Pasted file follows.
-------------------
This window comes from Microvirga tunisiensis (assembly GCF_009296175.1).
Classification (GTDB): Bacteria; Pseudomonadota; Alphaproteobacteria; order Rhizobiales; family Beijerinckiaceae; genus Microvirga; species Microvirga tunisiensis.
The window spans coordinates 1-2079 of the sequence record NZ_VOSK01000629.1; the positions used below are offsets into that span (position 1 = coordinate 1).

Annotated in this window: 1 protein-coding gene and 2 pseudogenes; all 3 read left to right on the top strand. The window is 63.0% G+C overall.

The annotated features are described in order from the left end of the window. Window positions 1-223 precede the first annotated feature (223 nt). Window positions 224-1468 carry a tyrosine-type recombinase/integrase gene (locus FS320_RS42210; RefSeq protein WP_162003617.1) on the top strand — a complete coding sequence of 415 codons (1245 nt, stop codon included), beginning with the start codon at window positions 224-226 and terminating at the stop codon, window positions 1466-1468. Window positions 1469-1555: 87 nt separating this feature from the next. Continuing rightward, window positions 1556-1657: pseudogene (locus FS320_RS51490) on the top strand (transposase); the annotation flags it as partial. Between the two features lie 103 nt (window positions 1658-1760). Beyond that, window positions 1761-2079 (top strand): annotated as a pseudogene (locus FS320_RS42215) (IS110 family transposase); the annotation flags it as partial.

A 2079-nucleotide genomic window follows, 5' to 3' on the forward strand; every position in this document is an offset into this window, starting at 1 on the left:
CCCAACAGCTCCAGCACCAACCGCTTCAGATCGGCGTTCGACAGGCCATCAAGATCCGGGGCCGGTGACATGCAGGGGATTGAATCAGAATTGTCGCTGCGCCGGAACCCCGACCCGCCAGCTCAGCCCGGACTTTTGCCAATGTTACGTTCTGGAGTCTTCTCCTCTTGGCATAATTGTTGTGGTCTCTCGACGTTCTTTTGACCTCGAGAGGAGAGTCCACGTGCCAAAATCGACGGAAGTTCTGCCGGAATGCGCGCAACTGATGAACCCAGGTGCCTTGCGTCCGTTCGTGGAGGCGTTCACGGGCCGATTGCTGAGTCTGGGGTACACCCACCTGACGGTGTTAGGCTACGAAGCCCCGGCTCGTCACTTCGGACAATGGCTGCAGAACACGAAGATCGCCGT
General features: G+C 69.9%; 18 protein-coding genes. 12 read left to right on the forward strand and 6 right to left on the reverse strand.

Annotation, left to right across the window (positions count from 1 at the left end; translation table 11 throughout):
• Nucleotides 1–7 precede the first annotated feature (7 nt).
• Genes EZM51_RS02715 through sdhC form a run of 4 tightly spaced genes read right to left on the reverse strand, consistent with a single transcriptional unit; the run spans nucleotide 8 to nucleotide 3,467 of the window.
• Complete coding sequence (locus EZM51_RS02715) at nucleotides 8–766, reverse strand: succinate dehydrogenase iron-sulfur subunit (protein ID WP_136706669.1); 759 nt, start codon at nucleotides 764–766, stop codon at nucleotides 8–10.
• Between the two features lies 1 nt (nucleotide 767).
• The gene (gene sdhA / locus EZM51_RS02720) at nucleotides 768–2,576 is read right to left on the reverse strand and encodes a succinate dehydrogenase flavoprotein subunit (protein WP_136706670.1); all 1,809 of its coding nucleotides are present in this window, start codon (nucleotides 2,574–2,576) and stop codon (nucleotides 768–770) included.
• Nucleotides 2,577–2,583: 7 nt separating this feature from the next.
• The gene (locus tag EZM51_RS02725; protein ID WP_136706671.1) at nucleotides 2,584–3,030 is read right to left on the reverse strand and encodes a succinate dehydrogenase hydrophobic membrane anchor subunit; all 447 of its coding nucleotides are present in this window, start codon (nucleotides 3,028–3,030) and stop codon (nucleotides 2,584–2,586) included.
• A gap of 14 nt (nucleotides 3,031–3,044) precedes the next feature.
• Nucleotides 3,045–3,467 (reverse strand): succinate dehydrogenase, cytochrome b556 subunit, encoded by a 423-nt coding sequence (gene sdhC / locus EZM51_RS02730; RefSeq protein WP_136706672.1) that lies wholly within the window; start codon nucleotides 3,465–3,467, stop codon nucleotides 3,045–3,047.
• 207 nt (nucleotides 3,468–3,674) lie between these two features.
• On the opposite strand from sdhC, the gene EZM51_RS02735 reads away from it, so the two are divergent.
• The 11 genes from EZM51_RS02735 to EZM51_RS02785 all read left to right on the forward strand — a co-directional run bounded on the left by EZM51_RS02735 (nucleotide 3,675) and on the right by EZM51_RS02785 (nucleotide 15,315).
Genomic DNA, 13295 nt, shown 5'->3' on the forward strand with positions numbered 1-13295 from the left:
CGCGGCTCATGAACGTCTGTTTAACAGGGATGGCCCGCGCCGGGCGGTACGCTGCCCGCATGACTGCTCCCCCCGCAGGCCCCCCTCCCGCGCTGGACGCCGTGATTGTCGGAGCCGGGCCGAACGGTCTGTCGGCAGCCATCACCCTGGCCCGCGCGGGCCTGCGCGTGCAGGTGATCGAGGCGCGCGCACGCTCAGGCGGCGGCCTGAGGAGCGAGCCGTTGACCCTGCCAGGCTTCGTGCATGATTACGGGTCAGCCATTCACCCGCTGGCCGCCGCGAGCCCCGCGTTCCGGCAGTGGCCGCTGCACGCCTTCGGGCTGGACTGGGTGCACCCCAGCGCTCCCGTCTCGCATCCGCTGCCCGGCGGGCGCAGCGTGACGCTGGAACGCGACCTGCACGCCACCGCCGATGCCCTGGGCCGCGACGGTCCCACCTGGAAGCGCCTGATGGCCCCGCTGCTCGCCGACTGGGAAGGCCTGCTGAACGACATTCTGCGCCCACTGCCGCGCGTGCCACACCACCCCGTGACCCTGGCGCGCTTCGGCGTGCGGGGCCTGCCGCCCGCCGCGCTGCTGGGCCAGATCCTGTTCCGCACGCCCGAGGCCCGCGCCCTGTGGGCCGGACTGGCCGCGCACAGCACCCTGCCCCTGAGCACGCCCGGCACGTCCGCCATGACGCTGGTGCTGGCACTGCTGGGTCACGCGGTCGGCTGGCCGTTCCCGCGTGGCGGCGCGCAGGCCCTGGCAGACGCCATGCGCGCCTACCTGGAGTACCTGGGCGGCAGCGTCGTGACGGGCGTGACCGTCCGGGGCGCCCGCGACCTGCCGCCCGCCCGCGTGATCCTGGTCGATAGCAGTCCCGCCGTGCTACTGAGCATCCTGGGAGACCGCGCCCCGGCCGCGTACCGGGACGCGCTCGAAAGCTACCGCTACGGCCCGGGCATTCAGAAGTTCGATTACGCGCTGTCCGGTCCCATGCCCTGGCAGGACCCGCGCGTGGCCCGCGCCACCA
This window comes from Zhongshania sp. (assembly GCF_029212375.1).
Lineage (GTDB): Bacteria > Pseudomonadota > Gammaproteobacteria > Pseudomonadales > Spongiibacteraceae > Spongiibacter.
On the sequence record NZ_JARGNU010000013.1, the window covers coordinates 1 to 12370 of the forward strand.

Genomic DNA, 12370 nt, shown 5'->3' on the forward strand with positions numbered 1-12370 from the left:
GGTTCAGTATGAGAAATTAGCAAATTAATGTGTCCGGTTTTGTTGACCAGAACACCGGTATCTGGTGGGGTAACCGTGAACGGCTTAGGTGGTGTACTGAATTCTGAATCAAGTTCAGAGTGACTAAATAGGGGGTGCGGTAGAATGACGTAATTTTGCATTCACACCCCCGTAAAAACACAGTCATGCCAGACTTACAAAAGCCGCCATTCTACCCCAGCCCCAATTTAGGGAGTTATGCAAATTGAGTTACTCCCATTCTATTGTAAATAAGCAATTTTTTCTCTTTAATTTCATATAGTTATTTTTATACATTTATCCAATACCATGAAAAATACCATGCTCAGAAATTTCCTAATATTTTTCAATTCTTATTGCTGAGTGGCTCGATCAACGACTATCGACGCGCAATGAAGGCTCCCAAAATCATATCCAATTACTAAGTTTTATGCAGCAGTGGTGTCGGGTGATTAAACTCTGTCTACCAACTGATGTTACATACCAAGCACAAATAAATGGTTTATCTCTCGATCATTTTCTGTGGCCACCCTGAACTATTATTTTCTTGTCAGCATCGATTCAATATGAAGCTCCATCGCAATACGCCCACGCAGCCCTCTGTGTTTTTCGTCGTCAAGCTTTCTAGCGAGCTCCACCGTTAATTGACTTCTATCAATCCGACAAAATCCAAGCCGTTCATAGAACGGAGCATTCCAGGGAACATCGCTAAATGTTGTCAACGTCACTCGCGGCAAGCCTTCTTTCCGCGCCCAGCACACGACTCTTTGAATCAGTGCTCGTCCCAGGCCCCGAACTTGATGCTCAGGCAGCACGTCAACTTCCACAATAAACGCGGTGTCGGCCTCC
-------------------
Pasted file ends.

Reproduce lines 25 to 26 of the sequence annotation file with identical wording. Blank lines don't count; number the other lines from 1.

Lineage (GTDB): Bacteria > Pseudomonadota > Gammaproteobacteria > Pseudomonadales > Spongiibacteraceae > Spongiibacter.
On the sequence record NZ_JARGNU010000013.1, the window covers coordinates 1 to 12370 of the forward strand.